Nutrition

5 Great Reasons to Eat Guacamole for Glowing Skin

​Guacamole is a rich source of vitamins, minerals, and healthy fatty acids

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Guacamole, a popular food used for dips, spreads, and sauces, is made from avocados, spices, tomatoes, and other vegetables to add zest and flavor. Avocados are the main ingredient used to make guacamole and are packed with healthy vitamins, minerals, and nutrients that are good for the skin.  Here are five reasons to enjoy guacamole on a regular basis:

1) Avocados are Rich in Vitamins A, E, and K

One half of an avocado contains 43 ug vitamin A, 1.3 mg vitamin E, and 14 ug vitamin K. Vitamin A helps skin cells properly divide, differentiate, and proliferate.[1,2] Vitamin E is a potent antioxidant and has been shown to improve sun damage to skin,[3] reduce the risk of skin cancer,[4] and minimize signs of photoaging.[5] 

Avacados cut in half and sprinkled with spices on a white table Credit: ​stevepb at Pixabay.com 

2) Healthy Fatty Acids for Your Skin

One half of an avocado contains over 6.7 g of fatty acids; 71% monounsaturated fatty acids, 13% polyunsaturated fatty acids, and 16% saturated fatty acids.[6] The fatty acid levels in avocados help promote a healthy blood lipid profile and improve the bioavailability of fat-soluble vitamins. The skin needs fat-soluble vitamins, such as vitamins A, D, E, and K to perform its many functions. 

guacamole with chopped tomatoes and cilantro on a white plate with hot sauce Credit: kochtopf at Foter.com

3) Guacamole Is Packed with Fiber

Avocados and other vegetables used to make guacamole contribute a significant amount of dietary fiber, up to 13 g per avocado. Dietary fiber slows digestion and prevents a sharp rise in blood sugar and insulin. Fiber may help prevent acne from being triggered or worsened by insulin spikes.[7]

avocados on a white plate on a wooden table Credit: ponce_photography at Pixabay.com 

4) Polyhydroxylated Fatty Alcohols

Avocado derived compounds known as polyhydroxylated fatty alcohols reduce inflammation and may reduce damage caused by ultraviolet (UV) light on skin cells.[8]

 avocados cut in half with minced red bell peppers onions and cilantro in a white bowl on a wooden cutting board Credit: iLikeSpoons at Foter.com

5) Tomatoes Provide a Rich Source of Lycopene

Tomatoes are an important ingredient in guacamole and they are rich in lycopene. Lycopene gives fruits and vegetables a rich red color and is a potent antioxidantIt has been shown to prevent against UV-induced skin damage[9] and may even reduce eczema-like symptoms.[10]

 chubby baby wearing an orange shirt holding an avocado Credit: ponce_photography at Pixabay.com

 

* This Website is for general skin beauty, wellness, and health information only. This Website is not to be used as a substitute for medical advice, diagnosis or treatment of any health condition or problem. The information provided on this Website should never be used to disregard, delay, or refuse treatment or advice from a physician or a qualified health provider.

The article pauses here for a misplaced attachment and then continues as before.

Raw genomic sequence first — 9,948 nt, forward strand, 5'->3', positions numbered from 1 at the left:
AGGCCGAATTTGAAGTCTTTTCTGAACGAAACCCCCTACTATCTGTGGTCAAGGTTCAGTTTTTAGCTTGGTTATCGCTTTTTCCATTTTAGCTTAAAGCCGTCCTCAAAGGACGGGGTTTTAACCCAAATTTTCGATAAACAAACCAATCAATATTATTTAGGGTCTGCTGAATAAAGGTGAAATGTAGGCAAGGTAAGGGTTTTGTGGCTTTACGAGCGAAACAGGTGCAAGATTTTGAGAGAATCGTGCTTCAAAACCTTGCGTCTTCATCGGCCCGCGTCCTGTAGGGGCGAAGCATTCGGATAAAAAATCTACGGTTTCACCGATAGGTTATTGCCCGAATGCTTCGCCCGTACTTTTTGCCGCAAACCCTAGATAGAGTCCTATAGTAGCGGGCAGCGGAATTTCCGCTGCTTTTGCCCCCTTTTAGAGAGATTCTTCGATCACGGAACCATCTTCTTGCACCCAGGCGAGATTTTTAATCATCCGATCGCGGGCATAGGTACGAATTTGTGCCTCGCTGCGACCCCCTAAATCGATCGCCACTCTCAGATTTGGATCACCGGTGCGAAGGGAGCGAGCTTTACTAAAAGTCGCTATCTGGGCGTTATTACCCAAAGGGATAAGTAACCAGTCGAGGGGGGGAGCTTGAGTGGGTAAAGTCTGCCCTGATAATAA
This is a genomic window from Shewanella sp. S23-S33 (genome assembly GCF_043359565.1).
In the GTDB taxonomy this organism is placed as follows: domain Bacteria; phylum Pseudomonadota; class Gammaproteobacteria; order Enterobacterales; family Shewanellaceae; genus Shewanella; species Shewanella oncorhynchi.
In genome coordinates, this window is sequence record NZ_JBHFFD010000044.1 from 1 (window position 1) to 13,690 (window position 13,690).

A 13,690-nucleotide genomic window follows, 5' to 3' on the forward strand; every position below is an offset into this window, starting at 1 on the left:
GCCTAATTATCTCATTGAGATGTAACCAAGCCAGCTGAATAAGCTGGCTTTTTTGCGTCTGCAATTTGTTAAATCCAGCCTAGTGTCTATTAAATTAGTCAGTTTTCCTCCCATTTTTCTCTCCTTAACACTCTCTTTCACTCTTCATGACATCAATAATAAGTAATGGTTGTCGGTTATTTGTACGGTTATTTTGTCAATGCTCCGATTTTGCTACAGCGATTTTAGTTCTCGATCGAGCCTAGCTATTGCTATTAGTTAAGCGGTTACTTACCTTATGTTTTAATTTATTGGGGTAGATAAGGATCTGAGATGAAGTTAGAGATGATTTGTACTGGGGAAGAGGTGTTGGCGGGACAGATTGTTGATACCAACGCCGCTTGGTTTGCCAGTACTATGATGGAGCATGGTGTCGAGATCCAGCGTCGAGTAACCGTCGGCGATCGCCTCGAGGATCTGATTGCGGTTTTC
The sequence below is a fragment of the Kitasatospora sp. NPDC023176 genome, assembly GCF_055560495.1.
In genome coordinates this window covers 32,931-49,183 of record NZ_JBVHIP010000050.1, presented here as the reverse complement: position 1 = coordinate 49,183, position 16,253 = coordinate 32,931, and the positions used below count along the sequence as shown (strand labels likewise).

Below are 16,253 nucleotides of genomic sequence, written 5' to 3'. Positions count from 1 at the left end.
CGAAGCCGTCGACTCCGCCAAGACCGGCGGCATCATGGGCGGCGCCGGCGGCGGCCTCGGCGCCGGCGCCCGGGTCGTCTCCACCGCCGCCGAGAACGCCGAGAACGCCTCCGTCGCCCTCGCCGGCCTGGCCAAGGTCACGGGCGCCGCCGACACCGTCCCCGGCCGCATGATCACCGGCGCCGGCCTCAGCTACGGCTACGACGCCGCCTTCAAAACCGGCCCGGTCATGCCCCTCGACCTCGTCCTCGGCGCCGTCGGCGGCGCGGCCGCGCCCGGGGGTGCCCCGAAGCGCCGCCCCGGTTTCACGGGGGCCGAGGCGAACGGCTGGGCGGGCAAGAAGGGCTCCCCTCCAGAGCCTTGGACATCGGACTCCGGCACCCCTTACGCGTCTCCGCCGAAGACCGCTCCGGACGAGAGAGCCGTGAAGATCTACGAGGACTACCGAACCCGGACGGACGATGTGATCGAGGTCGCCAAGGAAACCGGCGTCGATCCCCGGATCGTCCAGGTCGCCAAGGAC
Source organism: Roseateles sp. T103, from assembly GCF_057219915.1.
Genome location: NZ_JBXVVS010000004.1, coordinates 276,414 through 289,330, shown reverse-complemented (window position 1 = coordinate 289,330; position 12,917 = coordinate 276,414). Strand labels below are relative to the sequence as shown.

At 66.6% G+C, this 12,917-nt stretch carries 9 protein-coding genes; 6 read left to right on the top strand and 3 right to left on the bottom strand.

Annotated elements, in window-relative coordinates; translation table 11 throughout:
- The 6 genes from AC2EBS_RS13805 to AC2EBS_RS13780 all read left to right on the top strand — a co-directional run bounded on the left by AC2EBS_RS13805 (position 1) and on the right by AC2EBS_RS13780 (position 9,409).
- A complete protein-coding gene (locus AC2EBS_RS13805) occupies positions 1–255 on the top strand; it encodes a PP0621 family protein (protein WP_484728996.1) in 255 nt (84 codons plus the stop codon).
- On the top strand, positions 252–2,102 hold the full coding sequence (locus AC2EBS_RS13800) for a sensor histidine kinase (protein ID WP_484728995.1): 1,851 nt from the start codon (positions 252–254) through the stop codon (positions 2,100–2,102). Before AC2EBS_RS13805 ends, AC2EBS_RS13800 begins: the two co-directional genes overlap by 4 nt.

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References

  1. Elias PM, Fritsch PO, Lampe M, et al. Retinoid effects on epidermal structure, differentiation, and permeability. Lab Invest.1981;44(6):531-540; PMID: 6939940.
  2. Goodman DS. Vitamin A and retinoids in health and disease. N Engl J Med.1984;310(16):1023-1031; PMID: 6369133.
  3. Lopez-Torres M, Thiele JJ, Shindo Y, et al. Topical application of alpha-tocopherol modulates the antioxidant network and diminishes ultraviolet-induced oxidative damage in murine skin. Br J Dermatol.1998;138(2):207-215; PMID: 9602862.
  4. Burke KE, Clive J, Combs GF, Jr., et al. Effects of topical and oral vitamin E on pigmentation and skin cancer induced by ultraviolet irradiation in Skh:2 hairless mice. Nutr Cancer.2000;38(1):87-97; PMID: 11341050.
  5. Bissett DL, Chatterjee R, Hannon DP. Photoprotective effect of superoxide-scavenging antioxidants against ultraviolet radiation-induced chronic skin damage in the hairless mouse. Photodermatol Photoimmunol Photomed.1990;7(2):56-62; PMID: 2169296.
  6. Dreher ML, Davenport AJ. Hass avocado composition and potential health effects. Crit Rev Food Sci Nutr.2013;53(7):738-750; PMID: 23638933.
  7. Bowe WP, Joshi SS, Shalita AR. Diet and acne. J Am Acad Dermatol.2010;63(1):124-141; PMID: 20338665.
  8. Rosenblat G, Meretski S, Segal J, et al. Polyhydroxylated fatty alcohols derived from avocado suppress inflammatory response and provide non-sunscreen protection against UV-induced damage in skin cells. Arch Dermatol Res.2011;303(4):239-246; PMID: 20978772.
  9. Grether-Beck S, Marini A, Jaenicke T, et al. Molecular evidence that oral supplementation with lycopene or lutein protects human skin against ultraviolet radiation: Results from a double-blinded, placebo-controlled, cross-over study. Br J Dermatol.2016;10.1111/bjd.15080PMID: 27662341.
  10. Hiragun M, Hiragun T, Oseto I, et al. Oral administration of beta-carotene or lycopene prevents atopic dermatitis-like dermatitis in HR-1 mice. J Dermatol.2016;43(10):1188-1192; PMID: 26992660.